In yet another example, SEQ ID NO:31 is 99% identical, from residue M18 to residue Y529, to human transmembrane mucin MUC13 (GenBank ID g14209832) as determined by BLAST. (See Table 2.) The BLAST probability score is 1.1e-276. SEQ ID NO:31 also has homology to proteins that are highly expressed in myeloid progenitor cells, may have a role in regulation of cellular responses to IL-3, and have a high similarity to lymphocyte antigen 64, as determined by BLAST analysis using the PROTEOME database. SEQ ID NO:31 also contains an SEA domain as determined by searching for statistically significant matches in the hidden Markov model (HMM)-based PFAM database of conserved protein family domains. (See Table 3.) Data from MOTIFS and additional BLAST analyses provide further corroborative evidence that SEQ ID NO:31 is a cell surface antigen.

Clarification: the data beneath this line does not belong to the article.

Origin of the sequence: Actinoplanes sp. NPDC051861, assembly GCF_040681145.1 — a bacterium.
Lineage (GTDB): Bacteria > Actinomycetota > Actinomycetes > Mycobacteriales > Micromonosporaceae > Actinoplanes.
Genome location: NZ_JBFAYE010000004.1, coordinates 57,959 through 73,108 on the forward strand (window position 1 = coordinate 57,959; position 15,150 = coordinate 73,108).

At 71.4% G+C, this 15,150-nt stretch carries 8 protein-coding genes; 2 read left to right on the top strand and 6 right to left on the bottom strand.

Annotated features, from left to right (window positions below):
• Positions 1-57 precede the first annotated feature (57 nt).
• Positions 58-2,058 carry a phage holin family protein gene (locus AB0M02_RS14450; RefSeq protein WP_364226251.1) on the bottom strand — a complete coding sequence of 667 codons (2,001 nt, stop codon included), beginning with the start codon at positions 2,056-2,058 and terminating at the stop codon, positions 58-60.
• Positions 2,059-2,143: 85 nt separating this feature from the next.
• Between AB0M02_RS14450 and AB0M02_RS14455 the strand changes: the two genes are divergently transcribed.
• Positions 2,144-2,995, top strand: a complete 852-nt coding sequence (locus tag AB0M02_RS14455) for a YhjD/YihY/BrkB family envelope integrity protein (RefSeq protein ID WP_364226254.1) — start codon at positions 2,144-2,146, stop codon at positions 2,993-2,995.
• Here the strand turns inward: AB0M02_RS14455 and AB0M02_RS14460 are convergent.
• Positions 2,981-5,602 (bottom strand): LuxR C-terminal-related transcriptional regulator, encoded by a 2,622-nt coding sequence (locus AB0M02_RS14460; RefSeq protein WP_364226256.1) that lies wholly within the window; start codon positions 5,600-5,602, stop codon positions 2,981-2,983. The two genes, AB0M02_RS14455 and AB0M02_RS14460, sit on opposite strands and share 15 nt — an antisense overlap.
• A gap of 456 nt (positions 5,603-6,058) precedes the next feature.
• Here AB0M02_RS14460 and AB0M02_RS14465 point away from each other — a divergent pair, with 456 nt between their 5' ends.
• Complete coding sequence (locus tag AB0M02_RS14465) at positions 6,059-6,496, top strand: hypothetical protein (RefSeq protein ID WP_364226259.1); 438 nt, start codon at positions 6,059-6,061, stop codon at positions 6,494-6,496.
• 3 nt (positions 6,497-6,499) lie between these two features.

In a further example, SEQ ID NO:46 is 100% identical, from residue M1 to residue N431, and is 98% identical, from residue 1430 to residue P562 to human lamin B receptor homolog TM7SF2; ANG1 (GenBank ID g3211722) as determined by BLAST. (See Table 2.) The BLAST probability scores are 0.0 and 0.0 respectively. As determined by BLAST analysis using the PROTEOME database, SEQ ID NO:46 also has homology to transmembrane 7 superfamily member 2, a member of the lamin B receptor-sterol reductase family of proteins which is localized exclusively to the endoplasmic reticulum and contains seven putative C-terminal transmembrane domains (PROTEOME ID 338558|TM7SF2). SEQ ID NO:46 also contains an ergosterol biosynthesis ERG4/ERG24 family domain as determined by searching for statistically significant matches in the hidden Markov model (HMM)-based PFAM database of conserved protein family domains. (See Table 3.) Data from BLIMPS, MOTIFS, and additional BLAST analyses provide further corroborative evidence that SEQ ID NO:46 is a member of the lamin B receptor family of proteins. SEQ ID NO:1-3, SEQ ID NO:5, SEQ ID NO:7-15, SEQ ID NO:17-30, SEQ ID NO:32-45, and SEQ ID NO:47 were analyzed and annotated in a similar manner. The algorithms and parameters for the analysis of SEQ ID NO:1-47 are described in Table 7.